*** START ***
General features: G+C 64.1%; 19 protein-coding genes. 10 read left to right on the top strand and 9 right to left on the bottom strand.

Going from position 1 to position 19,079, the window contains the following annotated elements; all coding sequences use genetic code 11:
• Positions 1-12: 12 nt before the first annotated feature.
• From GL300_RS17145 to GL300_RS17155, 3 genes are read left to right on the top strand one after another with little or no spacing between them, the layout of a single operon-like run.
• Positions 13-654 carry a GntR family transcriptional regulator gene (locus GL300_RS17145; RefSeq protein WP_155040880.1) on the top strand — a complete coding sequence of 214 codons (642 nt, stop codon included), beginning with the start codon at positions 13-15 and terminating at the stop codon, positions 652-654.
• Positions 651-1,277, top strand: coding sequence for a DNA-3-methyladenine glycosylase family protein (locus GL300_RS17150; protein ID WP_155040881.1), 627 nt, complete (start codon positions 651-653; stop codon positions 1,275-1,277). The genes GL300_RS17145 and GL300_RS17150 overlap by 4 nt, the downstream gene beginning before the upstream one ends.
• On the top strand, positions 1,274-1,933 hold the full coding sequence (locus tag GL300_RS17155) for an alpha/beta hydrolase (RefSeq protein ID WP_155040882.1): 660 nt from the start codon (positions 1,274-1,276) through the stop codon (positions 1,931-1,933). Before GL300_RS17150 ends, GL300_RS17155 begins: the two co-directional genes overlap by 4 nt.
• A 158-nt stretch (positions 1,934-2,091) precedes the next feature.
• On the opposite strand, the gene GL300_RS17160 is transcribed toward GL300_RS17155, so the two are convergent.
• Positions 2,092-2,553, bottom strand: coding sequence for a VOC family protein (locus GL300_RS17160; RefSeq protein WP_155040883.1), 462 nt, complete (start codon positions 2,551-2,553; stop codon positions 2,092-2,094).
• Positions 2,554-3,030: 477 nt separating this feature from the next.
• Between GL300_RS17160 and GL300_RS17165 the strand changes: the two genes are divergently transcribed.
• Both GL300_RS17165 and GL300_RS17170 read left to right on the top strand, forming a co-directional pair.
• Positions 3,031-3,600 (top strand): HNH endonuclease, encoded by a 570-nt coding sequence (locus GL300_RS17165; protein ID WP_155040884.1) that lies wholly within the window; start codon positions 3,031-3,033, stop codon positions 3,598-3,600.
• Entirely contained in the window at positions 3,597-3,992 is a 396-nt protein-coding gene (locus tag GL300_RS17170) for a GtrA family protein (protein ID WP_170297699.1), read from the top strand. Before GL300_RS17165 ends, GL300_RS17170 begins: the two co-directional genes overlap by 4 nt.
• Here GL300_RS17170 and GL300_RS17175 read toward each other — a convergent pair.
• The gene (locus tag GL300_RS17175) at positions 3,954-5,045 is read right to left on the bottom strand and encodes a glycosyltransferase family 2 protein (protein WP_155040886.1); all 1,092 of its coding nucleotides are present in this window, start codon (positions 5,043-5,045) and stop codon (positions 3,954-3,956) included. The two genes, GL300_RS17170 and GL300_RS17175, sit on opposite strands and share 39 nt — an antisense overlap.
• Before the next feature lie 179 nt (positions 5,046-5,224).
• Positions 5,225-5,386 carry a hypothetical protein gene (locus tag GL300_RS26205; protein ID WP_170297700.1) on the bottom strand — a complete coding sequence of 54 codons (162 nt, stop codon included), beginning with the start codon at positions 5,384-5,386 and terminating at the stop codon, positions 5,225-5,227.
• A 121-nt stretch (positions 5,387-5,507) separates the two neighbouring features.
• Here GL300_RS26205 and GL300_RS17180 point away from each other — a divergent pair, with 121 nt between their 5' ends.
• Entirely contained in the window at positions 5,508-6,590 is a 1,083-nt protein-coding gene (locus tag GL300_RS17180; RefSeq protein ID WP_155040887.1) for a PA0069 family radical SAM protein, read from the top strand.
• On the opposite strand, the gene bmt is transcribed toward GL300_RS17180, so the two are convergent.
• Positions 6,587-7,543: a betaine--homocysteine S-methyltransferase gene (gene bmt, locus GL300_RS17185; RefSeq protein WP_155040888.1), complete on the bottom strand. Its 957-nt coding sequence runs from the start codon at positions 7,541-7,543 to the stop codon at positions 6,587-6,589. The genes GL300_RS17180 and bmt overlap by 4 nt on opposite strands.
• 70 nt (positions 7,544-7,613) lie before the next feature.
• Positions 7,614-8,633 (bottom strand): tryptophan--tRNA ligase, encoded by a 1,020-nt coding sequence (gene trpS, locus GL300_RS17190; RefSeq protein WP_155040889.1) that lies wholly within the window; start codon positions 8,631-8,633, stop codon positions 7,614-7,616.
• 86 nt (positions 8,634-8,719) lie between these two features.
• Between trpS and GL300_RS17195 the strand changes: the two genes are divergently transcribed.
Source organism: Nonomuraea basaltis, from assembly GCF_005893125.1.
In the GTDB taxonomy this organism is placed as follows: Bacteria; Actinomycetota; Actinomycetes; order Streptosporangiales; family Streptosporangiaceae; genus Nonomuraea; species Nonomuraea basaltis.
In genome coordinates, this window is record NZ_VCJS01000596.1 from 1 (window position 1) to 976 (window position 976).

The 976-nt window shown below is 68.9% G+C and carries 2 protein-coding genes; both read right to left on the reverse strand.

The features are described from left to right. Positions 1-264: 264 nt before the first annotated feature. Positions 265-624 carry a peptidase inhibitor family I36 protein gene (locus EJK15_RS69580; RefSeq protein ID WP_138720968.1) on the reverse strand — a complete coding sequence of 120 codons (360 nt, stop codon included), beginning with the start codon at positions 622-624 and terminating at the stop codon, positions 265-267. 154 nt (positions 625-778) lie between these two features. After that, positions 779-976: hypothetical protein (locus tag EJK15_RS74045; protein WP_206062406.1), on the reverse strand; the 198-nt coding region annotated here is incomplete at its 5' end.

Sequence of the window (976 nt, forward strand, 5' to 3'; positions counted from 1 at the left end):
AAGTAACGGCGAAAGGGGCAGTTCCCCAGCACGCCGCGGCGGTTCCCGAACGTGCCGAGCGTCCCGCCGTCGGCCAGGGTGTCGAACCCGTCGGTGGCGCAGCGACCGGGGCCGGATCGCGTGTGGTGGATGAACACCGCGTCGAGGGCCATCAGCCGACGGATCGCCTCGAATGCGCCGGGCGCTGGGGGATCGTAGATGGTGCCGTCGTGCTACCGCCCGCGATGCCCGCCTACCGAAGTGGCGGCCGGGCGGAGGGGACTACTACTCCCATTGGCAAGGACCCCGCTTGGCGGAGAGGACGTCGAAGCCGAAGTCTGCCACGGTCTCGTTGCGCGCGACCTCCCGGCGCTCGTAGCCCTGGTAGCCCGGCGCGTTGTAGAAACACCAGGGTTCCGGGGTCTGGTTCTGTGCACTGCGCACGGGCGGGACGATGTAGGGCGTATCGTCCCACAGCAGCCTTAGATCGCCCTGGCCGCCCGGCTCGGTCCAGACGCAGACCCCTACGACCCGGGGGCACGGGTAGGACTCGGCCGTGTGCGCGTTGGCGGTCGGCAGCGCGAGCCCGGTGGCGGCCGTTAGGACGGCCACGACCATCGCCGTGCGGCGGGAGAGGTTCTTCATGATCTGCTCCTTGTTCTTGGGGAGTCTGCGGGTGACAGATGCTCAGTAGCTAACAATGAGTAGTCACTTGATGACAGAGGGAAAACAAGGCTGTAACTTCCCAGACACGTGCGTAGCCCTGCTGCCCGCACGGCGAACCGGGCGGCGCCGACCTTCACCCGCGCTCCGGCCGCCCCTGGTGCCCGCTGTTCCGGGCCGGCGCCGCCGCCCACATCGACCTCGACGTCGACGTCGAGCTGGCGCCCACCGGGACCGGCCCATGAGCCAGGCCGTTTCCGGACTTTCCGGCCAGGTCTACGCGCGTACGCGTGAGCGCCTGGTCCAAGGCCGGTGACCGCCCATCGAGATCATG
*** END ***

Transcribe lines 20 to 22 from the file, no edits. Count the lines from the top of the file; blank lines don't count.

• A 121-nt stretch (positions 5,387-5,507) separates the two neighbouring features.
• Here GL300_RS26205 and GL300_RS17180 point away from each other — a divergent pair, with 121 nt between their 5' ends.
• Entirely contained in the window at positions 5,508-6,590 is a 1,083-nt protein-coding gene (locus tag GL300_RS17180; RefSeq protein ID WP_155040887.1) for a PA0069 family radical SAM protein, read from the top strand.